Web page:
Stiffer AVA rules on pet purchases

Stiffer AVA rules on pet purchases
Pet Lovers Centre staff Cheryl Dayotao (in blue) helping Madam Eileen Che and her daughter Esther in a pre-sale assessment prior to purchasing a rabbit. Such measures are practised by the chain to prevent impulse buying.

SINGAPORE -  Buying a dog, cat or rabbit from a pet shop will become harder in the new year, with a new move by the Government to reduce impulse buying by children and abandonment of these animals.

From yesterday, those under the age of 16 can buy the animals only when they are accompanied by their parents or legal guardian.

Also, the shop must carry out a pre-sale screening that involves both the seller and the buyer making a pet purchase declaration, which is essentially a checklist.

The seller's checklist is to ensure the buyer has, among other things, read up on the pet and knows a veterinarian to whom the animal could be brought when ill.

As for the buyer's checklist, it is to verify the seller has provided information on how to care for the pet, such as its health needs and amount of space it needs.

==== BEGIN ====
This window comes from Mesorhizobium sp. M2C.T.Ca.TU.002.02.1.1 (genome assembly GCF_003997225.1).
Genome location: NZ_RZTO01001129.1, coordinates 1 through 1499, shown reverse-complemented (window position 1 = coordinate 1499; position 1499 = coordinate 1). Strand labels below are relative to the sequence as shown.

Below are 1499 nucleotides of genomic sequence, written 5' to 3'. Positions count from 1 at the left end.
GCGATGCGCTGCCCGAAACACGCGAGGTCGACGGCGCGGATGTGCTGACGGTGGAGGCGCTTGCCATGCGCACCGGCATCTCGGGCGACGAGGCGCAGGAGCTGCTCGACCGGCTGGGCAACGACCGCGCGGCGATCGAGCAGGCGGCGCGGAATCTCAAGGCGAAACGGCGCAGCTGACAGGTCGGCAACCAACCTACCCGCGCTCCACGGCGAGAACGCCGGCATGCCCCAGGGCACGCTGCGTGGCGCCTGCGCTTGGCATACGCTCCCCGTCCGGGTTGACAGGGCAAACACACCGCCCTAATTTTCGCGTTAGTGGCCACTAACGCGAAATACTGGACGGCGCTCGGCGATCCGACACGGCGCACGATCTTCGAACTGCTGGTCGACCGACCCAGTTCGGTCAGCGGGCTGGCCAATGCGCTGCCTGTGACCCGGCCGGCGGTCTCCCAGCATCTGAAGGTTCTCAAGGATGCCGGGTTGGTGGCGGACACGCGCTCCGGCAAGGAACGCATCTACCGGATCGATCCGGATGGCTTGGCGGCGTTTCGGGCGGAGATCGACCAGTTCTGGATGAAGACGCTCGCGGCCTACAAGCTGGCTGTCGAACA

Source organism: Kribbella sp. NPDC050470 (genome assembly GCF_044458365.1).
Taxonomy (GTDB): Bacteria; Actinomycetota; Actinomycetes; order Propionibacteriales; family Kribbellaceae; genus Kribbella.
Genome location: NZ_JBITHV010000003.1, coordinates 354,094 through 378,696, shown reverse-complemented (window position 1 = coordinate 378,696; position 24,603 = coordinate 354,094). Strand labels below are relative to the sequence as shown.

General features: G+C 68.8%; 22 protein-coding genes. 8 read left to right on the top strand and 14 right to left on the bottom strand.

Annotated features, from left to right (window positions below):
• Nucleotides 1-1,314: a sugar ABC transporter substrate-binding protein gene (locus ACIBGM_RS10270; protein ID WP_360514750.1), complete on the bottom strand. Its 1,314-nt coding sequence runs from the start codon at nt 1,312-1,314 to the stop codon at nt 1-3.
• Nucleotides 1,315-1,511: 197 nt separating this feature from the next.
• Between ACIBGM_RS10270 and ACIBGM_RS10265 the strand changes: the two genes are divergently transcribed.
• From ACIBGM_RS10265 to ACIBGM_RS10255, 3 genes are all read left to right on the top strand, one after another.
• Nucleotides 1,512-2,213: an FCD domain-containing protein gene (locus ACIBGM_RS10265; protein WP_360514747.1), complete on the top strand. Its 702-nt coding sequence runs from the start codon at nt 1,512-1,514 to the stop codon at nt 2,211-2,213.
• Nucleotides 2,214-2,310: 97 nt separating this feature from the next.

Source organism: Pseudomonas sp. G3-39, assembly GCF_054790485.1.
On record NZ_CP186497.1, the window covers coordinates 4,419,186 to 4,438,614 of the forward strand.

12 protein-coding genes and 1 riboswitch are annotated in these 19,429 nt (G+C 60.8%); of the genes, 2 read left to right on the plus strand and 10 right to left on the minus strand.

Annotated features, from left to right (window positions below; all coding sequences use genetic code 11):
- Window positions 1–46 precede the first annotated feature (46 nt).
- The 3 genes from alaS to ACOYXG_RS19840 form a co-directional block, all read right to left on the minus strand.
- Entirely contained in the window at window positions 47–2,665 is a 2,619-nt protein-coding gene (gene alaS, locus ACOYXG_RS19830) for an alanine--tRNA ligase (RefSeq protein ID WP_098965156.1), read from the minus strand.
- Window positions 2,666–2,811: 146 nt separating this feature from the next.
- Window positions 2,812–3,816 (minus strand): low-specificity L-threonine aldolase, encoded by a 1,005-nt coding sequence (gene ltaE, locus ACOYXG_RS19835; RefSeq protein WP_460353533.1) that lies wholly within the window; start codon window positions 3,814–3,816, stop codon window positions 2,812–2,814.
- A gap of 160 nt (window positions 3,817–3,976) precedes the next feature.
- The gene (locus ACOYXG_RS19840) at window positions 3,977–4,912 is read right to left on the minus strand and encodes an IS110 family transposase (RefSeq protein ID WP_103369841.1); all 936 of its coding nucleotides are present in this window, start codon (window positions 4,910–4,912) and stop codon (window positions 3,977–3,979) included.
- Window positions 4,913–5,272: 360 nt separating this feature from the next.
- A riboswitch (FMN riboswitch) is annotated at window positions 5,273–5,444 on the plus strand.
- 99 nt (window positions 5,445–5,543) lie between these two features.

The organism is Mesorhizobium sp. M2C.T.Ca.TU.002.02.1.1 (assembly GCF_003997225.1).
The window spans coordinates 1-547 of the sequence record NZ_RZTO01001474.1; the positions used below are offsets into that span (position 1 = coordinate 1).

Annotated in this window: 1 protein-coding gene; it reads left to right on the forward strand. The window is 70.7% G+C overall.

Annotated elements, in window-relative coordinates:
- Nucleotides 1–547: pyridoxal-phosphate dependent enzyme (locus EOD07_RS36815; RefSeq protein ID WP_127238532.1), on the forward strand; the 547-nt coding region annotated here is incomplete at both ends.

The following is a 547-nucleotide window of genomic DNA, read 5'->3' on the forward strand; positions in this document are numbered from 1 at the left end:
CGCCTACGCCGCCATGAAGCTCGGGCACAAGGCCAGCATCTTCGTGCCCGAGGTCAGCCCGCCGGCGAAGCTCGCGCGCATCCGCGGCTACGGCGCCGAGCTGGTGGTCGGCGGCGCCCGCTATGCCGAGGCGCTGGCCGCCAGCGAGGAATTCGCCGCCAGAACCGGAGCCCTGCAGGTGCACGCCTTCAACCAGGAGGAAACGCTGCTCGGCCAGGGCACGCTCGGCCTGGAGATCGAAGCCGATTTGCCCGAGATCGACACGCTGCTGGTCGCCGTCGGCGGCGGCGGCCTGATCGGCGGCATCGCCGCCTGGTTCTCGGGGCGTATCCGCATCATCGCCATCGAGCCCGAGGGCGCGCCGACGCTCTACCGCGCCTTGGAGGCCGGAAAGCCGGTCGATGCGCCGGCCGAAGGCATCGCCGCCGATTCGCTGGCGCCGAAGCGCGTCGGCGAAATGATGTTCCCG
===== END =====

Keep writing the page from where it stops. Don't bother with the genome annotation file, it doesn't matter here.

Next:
These conditions were announced on Monday by the Agri-Food and Veterinary Authority (AVA).

Besides reducing impulse buying by children, the new rules "also aim to minimise the downstream problems of pet abandonment or poor pet care", the AVA said in a statement.

Singapore pet shops are licensed by the AVA and they must renew their licence every year.

They have until June 30 next year to comply with the latest rules. Those who flout them face a composition fine of $500 while recalcitrant offenders may have their licences suspended or revoked.

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